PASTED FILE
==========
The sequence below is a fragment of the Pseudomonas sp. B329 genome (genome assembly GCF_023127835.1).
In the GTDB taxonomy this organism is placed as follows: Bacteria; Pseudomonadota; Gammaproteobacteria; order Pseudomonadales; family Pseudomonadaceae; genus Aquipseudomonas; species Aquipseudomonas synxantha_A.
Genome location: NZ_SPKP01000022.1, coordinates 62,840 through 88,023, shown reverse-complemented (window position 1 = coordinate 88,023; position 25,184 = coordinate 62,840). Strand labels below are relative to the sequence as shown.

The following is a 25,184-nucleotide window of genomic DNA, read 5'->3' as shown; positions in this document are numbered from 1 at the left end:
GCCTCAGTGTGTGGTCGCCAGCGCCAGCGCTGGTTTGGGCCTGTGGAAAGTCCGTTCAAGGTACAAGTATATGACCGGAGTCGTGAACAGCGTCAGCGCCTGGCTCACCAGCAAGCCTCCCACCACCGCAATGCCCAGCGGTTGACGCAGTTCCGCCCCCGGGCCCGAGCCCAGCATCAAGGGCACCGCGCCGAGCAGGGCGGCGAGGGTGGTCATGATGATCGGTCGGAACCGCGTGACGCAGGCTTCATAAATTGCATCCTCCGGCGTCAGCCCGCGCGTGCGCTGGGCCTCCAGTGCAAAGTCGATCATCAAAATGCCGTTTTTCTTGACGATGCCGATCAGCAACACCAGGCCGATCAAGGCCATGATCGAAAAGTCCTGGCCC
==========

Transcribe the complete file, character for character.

The sequence below is a fragment of the Pseudomonas sp. B329 genome (genome assembly GCF_023127835.1).
In the GTDB taxonomy this organism is placed as follows: Bacteria; Pseudomonadota; Gammaproteobacteria; order Pseudomonadales; family Pseudomonadaceae; genus Aquipseudomonas; species Aquipseudomonas synxantha_A.
Genome location: NZ_SPKP01000022.1, coordinates 62,840 through 88,023, shown reverse-complemented (window position 1 = coordinate 88,023; position 25,184 = coordinate 62,840). Strand labels below are relative to the sequence as shown.

The following is a 25,184-nucleotide window of genomic DNA, read 5'->3' as shown; positions in this document are numbered from 1 at the left end:
GCCTCAGTGTGTGGTCGCCAGCGCCAGCGCTGGTTTGGGCCTGTGGAAAGTCCGTTCAAGGTACAAGTATATGACCGGAGTCGTGAACAGCGTCAGCGCCTGGCTCACCAGCAAGCCTCCCACCACCGCAATGCCCAGCGGTTGACGCAGTTCCGCCCCCGGGCCCGAGCCCAGCATCAAGGGCACCGCGCCGAGCAGGGCGGCGAGGGTGGTCATGATGATCGGTCGGAACCGCGTGACGCAGGCTTCATAAATTGCATCCTCCGGCGTCAGCCCGCGCGTGCGCTGGGCCTCCAGTGCAAAGTCGATCATCAAAATGCCGTTTTTCTTGACGATGCCGATCAGCAACACCAGGCCGATCAAGGCCATGATCGAAAAGTCCTGGCCC